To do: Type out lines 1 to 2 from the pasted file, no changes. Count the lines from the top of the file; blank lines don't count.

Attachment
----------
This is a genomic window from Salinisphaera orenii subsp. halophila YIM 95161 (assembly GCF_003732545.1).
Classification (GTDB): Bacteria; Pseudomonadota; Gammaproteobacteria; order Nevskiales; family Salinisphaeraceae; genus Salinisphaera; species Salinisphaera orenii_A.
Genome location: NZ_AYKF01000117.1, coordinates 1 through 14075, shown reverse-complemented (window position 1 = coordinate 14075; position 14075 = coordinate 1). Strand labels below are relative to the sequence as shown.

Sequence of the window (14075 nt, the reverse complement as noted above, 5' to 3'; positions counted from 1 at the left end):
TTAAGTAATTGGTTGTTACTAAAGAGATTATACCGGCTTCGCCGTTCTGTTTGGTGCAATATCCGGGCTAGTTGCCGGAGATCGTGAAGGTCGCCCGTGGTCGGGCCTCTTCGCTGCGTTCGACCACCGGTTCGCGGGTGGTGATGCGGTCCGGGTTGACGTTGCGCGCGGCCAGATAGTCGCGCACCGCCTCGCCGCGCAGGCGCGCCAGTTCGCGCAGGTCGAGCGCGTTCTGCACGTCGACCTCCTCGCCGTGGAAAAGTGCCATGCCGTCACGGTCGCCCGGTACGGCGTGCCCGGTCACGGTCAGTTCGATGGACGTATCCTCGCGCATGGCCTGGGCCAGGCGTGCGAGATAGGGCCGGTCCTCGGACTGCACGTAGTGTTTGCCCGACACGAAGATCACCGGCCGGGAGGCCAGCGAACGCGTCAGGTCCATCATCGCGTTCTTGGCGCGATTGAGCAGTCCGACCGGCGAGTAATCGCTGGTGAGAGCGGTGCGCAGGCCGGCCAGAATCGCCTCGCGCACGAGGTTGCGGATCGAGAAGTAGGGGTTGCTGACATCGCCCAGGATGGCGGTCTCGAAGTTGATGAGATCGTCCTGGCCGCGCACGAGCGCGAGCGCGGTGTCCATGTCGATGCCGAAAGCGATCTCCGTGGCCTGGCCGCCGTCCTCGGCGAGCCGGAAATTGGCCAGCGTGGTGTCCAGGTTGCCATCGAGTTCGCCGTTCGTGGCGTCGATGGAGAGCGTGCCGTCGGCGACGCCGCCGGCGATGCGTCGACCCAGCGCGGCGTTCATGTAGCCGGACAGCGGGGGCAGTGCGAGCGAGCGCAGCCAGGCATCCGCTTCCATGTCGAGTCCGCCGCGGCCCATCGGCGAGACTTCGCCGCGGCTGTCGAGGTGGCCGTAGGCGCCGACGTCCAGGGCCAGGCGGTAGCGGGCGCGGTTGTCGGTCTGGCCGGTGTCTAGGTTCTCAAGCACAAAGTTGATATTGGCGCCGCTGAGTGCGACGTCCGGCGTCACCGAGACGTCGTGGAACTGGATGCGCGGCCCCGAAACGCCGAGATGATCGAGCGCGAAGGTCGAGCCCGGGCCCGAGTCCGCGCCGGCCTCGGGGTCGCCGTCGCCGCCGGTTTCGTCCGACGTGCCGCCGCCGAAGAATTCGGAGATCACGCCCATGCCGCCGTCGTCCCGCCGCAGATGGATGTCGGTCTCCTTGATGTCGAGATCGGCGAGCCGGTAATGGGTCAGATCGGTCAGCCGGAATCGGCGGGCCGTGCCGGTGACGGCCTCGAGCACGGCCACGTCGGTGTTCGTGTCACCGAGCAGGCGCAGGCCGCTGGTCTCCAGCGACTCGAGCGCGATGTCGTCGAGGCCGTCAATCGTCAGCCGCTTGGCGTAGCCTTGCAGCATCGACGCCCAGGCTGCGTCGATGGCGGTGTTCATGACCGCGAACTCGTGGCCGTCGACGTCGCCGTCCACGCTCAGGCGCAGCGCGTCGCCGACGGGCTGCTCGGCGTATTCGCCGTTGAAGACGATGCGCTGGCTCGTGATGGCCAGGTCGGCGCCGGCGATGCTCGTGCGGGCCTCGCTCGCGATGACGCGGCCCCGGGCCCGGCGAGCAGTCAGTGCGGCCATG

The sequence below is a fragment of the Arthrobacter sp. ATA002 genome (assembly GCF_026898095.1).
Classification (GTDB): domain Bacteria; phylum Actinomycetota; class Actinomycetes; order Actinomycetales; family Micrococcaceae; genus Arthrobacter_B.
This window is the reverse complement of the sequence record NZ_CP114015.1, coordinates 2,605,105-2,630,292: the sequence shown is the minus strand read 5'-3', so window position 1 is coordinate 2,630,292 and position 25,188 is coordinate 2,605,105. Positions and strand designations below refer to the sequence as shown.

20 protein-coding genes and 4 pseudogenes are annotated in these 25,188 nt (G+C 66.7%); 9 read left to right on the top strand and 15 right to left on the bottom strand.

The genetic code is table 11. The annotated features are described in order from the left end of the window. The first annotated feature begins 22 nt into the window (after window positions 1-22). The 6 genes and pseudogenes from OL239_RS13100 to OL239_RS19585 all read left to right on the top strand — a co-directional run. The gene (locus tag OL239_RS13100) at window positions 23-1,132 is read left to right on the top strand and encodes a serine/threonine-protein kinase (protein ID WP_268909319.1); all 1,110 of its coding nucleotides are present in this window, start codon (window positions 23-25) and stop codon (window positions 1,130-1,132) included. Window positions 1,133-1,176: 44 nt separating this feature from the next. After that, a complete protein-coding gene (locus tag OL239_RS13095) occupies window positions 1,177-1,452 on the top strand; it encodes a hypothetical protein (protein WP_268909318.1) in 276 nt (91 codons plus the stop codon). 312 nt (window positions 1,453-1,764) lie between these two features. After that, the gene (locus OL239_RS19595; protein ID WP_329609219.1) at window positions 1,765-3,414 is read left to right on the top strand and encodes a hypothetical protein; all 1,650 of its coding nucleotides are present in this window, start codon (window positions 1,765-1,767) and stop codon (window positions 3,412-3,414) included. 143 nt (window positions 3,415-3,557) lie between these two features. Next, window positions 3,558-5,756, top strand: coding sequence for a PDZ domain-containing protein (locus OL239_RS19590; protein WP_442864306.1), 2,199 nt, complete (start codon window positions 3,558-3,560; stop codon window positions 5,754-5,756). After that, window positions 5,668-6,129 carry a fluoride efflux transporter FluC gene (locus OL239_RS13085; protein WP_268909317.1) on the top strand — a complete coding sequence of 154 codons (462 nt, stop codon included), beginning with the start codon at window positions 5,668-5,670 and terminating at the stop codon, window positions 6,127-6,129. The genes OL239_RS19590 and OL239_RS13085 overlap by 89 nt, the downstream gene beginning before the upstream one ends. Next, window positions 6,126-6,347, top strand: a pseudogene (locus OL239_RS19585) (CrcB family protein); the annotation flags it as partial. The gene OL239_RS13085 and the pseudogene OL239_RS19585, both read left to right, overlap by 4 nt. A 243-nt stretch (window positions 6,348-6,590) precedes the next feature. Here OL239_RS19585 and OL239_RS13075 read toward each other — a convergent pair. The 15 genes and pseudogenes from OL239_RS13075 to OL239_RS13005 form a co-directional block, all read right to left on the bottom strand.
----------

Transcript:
This is a genomic window from Salinisphaera orenii subsp. halophila YIM 95161 (assembly GCF_003732545.1).
Classification (GTDB): Bacteria; Pseudomonadota; Gammaproteobacteria; order Nevskiales; family Salinisphaeraceae; genus Salinisphaera; species Salinisphaera orenii_A.